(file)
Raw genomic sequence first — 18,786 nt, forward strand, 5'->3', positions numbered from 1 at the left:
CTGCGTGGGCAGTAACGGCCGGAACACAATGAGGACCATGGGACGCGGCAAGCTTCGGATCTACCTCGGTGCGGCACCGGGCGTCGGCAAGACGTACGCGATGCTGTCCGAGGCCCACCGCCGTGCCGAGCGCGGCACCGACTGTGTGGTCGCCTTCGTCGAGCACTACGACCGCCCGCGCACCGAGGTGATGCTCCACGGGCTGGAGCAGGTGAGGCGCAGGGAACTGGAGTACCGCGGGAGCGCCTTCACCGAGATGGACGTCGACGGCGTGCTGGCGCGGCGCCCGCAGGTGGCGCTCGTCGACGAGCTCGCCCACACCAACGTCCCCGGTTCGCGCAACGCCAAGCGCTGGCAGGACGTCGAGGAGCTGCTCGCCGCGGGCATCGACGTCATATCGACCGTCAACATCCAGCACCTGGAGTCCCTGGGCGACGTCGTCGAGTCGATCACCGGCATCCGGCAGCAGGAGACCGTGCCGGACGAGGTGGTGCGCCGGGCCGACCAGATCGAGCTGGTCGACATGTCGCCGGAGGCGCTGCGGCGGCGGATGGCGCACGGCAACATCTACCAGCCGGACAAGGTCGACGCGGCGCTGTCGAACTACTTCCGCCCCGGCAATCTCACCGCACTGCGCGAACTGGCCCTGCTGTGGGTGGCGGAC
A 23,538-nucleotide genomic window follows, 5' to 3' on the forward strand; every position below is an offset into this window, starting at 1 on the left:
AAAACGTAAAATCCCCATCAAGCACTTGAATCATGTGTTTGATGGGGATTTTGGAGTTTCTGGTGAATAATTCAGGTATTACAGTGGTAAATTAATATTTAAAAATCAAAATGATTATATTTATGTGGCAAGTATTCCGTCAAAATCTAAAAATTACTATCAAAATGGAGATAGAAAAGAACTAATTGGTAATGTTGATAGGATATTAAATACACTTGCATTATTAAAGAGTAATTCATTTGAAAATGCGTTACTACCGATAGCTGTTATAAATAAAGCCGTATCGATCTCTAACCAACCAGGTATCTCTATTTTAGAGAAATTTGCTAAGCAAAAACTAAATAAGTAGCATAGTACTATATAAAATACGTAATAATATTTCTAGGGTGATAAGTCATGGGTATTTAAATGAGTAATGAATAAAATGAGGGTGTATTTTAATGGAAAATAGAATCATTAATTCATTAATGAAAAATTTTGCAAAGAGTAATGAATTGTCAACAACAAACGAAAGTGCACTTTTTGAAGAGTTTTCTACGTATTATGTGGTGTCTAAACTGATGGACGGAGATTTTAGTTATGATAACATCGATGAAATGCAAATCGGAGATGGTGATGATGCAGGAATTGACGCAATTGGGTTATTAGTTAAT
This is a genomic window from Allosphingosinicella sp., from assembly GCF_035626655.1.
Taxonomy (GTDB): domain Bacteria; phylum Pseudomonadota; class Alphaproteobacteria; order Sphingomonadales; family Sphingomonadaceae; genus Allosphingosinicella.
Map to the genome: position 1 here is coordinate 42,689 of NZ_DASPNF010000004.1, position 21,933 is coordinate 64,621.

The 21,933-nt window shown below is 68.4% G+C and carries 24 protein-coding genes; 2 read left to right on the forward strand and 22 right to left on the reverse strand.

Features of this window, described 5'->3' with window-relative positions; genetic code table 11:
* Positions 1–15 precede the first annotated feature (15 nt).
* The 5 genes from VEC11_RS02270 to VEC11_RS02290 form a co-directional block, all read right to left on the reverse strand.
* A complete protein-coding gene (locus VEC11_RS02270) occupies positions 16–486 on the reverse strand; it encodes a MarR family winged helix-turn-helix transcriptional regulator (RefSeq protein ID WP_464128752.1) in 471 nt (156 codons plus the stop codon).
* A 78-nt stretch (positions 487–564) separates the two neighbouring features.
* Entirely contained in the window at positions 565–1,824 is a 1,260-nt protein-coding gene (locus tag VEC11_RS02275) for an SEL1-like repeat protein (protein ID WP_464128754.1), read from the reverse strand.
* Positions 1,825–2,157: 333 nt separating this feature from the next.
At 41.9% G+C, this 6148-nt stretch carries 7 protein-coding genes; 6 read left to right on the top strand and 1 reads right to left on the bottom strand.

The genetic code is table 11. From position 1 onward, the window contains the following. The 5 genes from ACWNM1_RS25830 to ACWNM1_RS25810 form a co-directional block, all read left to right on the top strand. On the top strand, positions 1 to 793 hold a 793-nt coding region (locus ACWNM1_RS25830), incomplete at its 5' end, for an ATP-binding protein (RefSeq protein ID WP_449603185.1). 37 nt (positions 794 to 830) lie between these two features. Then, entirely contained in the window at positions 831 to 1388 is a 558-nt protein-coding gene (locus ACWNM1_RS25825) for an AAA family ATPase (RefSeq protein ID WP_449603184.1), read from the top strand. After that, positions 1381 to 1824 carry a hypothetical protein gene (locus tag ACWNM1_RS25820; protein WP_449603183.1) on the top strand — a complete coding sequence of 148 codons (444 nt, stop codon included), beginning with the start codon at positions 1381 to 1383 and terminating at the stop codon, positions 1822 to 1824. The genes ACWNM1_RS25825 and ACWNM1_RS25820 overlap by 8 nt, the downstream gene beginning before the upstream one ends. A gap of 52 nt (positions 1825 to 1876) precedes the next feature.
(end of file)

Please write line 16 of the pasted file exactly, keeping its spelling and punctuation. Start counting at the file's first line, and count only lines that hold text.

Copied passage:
At 41.9% G+C, this 6148-nt stretch carries 7 protein-coding genes; 6 read left to right on the top strand and 1 reads right to left on the bottom strand.